Friday, 26 November 2021
John Theydon’s Captain Scarlet and the Mysterons (TV tie-in novel)
If you’re thinking of reading this book I’m assuming you’re a fan of the TV series (which I reviewed here a few years ago).
Earth attacked and destroyed a Martian city after a series of misunderstandings (and driven to a large extent by panic). The Mysterons, the masters of the city, recreated it and are now undertaking a program of vengeance against the Earth. Earth’s only effective defence is an international security organisation known as Spectrum. The Mysterons have the power to destroy things (and people) and then recreate them. People recreated in this way are effectively slaves of the Mysterons. Spectrum does however have one ace up its sleeve. One of their operatives, Captain Scarlet, was Mysteronised but is no longer a slave of the Mysterons, and he is indestructible.
The novel concerns an attempt by the Mysterons to disrupt the world’s weather (a popular science fictional idea in the 60s that was also utilised in Voyage to the Bottom of the Sea).
The Mysterons make use of a bitter scientific rivalry between Professor Deitz (who believes the world’s weather can be controlled by satellites) and Professor Stahndahl (who believes he can control the planet’s weather by bouncing a beam off a newly discovered electro-magnetic layer surrounding the Earth).
The first target of the Mysterons is London which gets hit with a tropical storm of extraordinary severity. Captain Scarlet and Rhapsody Angel (one of Spectrum’s five beautiful girl fighter pilots known as the Angels) are on leave in London at the time and are lucky to survive.
The next target is Florida. The most savage hurricane in history is just three hours from the coast. The only thing that Colonel White commander of Spectrum) can think of to do is to order three of the Angels to nuke the hurricane!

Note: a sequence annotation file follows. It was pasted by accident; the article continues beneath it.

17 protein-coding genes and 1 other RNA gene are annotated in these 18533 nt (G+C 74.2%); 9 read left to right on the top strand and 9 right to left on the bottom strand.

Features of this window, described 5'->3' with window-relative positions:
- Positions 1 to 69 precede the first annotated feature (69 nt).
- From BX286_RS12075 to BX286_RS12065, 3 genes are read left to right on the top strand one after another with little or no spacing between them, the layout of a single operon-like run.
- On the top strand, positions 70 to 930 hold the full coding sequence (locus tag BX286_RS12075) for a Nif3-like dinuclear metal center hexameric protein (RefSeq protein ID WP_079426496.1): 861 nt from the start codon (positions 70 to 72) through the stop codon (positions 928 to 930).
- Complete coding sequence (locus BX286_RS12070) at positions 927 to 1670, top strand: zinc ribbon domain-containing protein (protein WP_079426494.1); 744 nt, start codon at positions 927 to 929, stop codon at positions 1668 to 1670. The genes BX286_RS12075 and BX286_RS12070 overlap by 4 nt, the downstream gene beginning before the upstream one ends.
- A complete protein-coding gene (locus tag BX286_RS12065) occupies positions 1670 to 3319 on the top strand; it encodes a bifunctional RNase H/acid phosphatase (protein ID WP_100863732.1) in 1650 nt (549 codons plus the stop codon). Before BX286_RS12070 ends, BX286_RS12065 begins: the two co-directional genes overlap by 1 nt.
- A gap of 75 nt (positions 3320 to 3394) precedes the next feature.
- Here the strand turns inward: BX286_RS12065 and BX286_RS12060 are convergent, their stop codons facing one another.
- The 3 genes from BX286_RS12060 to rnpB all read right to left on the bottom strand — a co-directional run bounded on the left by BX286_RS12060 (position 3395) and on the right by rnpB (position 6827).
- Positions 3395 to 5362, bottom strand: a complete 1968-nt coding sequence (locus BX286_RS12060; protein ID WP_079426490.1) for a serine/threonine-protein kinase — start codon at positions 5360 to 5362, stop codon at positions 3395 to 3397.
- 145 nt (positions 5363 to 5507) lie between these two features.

Colonel White suspects that one of Professor Deitz’s for weather-control satellites has been destroyed and recreated by the Mysterons and is responsible for the weather chaos. That satellite has to be intercepted and destroyed but destroying something that has been Mysteronised is no easy task. There is a way the satellite could be destroyed but it will be risky.
Unfortunately for Spectrum the Mysterons’ plan is actually much more devious than just hijacking a satellite. Somehow Captain Scarlet will have to find the secret laboratory from which all the damage is being done. Captain Scarlet’s indestructibility will be put to the test during this adventure.
Theydon was obviously aiming to include as much as possible of the high-tech Spectrum equipment featured in the series. The Angel Interceptors, the Spectrum Pursuit Vehicles (kind of like high-speed wheeled super-tanks) and the Spectrum Passenger Jets all feature in this tale. He also clearly wanted to find ways to work into the story as many as possible of the show’s main characters - Captain Scarlet and his buddy Captain Blue, Colonel White, all five Angels and of course the sinister Mysteron agent (and former Spectrum officer) Captain Black. Captain Scarlet’s indestructibility naturally has to play an important part. Theydon wants to throw everything into the mix and he does so pretty successfully.
There’s non-stop action, plenty of narrow escapes and lots of things get blown up. And some of them get blown up by nuclear weapons! Rhapsody Angel is captured by the Mysterons and has to be saved.
The plotting is frenetic and reasonably effective.
This is a book aimed at younger readers so there’s no sex and the violence is not too graphic. There is (as in the TV series) some mild flirtation between Captain Scarlet and one of the Angels but it’s all very wholesome. The tone is very close to that of the series.
Overall it’s a surprisingly entertaining little adventure. It’s definitely worth a look if you’re a fan of the TV series. Recommended.